When I was a young actress in New York City my managers gave me an ultimatum. They said I had to “chase one rabbit.” I went to New York City straight out of a liberal arts undergrad which had allowed me to explore all of my interests in tandem. This kind of choice was new to me, and it felt like heartache to have to decide. I came to New York as both a freelance director as well as a freelance actress. My acting career took off after a few years and I landed a leading part in a film that went to Sundance. After that point I landed managers, who promptly got me to “Americanize” my name, change my headshots and pick better audition materials. Suddenly I was doing TV and commercial work. Then came a very large “break”. I was asked to audition for an Off-Broadway play about an Indian family. Since there weren’t too many roles for Indian women back then (the wife of the 7-11 owner, sister of taxi cab driver – ect.) this was a HUGE deal. At the same time I was also offered an opportunity to write and direct with a small company made up of Asian American women writers. This opportunity was non-paying (in fact it would cost me to participate), would NOT get me into the union (a major perk of getting cast in the off-Broadway piece) and was not even acknowledged in the theatre community as a legit theatrical venture. My managers could not even believe this was a question in my mind. “You have to choose!” They insisted, “Are you an actress or a director?” I chose the directing gig. It felt “right” and I love the path my career has taken since then. I chose one rabbit and I chased hard.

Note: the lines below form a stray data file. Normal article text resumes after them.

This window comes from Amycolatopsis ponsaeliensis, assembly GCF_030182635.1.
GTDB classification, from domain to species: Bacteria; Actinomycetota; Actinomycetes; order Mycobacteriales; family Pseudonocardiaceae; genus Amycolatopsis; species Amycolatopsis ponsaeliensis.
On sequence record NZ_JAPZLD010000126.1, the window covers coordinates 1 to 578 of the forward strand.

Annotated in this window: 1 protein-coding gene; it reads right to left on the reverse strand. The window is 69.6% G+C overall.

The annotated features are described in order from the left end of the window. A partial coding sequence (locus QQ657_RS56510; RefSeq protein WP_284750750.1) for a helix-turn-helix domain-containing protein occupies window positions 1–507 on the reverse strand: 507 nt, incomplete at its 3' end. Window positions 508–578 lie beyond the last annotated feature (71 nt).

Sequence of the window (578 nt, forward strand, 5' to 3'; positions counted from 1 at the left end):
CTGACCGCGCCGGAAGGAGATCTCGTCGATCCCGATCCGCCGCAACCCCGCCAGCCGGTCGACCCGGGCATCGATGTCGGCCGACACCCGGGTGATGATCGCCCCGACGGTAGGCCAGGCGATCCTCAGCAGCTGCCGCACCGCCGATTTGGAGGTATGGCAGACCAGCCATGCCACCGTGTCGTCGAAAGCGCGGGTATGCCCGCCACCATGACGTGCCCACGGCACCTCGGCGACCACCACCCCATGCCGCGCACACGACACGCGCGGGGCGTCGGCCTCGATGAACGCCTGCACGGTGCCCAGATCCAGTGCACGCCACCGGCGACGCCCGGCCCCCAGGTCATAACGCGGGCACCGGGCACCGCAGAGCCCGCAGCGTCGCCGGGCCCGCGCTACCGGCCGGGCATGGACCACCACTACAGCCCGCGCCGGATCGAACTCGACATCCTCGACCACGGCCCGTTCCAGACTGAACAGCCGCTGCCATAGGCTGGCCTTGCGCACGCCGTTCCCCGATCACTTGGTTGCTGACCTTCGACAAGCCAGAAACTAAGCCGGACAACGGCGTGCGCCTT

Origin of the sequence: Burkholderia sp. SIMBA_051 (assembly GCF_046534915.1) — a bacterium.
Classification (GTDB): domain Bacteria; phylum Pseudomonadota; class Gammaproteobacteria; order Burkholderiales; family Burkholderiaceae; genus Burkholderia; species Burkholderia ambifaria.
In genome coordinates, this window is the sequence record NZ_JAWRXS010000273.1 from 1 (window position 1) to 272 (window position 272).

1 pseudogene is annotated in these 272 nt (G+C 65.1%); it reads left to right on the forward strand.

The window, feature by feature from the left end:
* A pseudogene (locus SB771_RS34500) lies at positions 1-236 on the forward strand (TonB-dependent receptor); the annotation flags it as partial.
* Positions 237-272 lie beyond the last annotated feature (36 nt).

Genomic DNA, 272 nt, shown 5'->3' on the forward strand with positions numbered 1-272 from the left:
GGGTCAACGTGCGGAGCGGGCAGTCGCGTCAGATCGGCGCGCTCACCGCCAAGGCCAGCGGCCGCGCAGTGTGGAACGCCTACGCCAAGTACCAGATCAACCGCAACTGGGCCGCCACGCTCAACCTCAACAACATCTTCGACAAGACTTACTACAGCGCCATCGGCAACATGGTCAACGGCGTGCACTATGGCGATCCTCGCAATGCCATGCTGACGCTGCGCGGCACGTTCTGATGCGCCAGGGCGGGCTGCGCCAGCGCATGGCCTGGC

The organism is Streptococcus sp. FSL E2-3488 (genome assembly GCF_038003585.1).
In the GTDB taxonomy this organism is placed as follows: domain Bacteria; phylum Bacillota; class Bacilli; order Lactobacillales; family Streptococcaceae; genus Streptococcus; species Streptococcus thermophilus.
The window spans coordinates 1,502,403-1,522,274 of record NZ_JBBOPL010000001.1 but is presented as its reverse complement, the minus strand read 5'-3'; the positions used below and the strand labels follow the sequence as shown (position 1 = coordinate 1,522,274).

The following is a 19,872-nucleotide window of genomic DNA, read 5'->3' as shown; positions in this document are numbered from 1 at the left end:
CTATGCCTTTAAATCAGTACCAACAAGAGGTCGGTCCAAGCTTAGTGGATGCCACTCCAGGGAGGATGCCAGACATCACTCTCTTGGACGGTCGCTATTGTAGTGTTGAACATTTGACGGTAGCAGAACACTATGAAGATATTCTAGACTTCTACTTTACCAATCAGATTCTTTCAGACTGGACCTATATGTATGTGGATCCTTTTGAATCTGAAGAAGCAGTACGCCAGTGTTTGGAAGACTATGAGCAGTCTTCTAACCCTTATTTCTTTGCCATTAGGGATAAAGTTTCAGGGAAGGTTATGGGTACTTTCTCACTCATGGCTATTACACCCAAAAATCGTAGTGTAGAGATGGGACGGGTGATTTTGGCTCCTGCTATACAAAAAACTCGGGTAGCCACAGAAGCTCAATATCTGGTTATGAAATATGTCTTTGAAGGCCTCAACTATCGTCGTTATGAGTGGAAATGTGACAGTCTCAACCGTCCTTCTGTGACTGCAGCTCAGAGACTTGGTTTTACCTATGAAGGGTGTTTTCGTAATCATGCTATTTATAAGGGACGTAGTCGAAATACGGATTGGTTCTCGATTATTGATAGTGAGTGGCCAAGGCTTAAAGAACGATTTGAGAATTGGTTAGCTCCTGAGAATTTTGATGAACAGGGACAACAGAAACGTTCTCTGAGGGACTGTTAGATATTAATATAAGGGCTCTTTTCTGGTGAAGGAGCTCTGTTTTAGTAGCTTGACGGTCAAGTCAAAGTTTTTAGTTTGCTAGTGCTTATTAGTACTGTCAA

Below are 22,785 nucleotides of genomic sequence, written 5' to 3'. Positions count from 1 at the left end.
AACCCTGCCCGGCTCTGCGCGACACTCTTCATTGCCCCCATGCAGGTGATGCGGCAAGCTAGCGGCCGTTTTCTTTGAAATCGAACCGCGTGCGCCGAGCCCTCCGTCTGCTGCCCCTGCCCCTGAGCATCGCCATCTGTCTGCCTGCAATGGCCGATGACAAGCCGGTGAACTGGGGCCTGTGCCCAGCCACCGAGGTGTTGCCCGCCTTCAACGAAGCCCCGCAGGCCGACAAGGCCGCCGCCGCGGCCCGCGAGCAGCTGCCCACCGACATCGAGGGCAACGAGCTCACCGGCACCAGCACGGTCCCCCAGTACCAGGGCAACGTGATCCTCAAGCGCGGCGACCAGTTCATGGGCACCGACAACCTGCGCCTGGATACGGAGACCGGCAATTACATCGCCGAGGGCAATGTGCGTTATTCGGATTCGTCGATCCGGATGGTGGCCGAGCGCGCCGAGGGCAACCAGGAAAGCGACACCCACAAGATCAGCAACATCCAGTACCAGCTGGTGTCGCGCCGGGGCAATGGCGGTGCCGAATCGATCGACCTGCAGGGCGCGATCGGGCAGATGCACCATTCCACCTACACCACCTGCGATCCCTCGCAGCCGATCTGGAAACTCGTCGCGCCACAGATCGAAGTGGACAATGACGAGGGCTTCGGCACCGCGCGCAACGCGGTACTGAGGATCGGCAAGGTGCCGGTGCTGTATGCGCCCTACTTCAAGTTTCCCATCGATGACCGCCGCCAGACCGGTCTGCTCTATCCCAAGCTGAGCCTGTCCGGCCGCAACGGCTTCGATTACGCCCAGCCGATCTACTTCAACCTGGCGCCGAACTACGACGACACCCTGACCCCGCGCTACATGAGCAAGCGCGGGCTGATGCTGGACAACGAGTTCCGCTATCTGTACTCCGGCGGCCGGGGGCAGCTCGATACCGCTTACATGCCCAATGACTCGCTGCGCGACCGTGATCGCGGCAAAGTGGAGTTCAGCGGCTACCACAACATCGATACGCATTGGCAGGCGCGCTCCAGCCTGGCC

Flash forward ten years. I am sitting on my couch watching Gray’s Anatomy. It is the season finale from last spring and I’ve already seen it, but I am riveted. TV entertainment is a wonderful luxury I allow myself to enjoy particularly when I feel overwhelmed, as I have been lately. The line that strikes me is during the last fifteen minutes of the two hour “event”. The character of Dr. Bailey (the resident struggling super mom of the series, often with toddler in tow) gives up the coveted clinic she fought for last season. She states, “I love this clinic. I love surgery. I love my husband and my child. But I’ve realized that you can’t do everything you want and have everything that you want.” In the background the lyrics “ what ya gonna live for….what you gonna die for…” sang out over a dramatic melody. And yes – it got to me.
In my last institution I cast a “wide net” for scholarship, not really making a choice about which path I would travel. I had many interests. I am trying to be more prudent this time around. I am trying to choose one rabbit to chase. I find myself more guarded with my time and less offering. I find myself asking “but will this count?” when asked to be a part of a new project. I find myself trying to prioritize and strategize which work will “carry more weight” more often than not. There is something in me that disdains this sort of activity. Like some professional actors I worked with who wouldn’t act unless an agent or someone “important” was coming to see the piece. It was as if they’d forgotten why they were doing it in the first place. I don’t want to forget! But I also know that the whole super-mom thing is impossible. You simply cannot do it all. I feel a bond to Dr. Bailey. I need to make some choices! I need to let some things go! I need to pick my rabbits already! Dr. Bailey’s storyline lets her continue to work and be a great mom but forces her to give up a big part of her dreams. I sigh. I commiserate. I look at the wide horizon of rabbits before me and feel completely overwhelmed.
What else is on TV?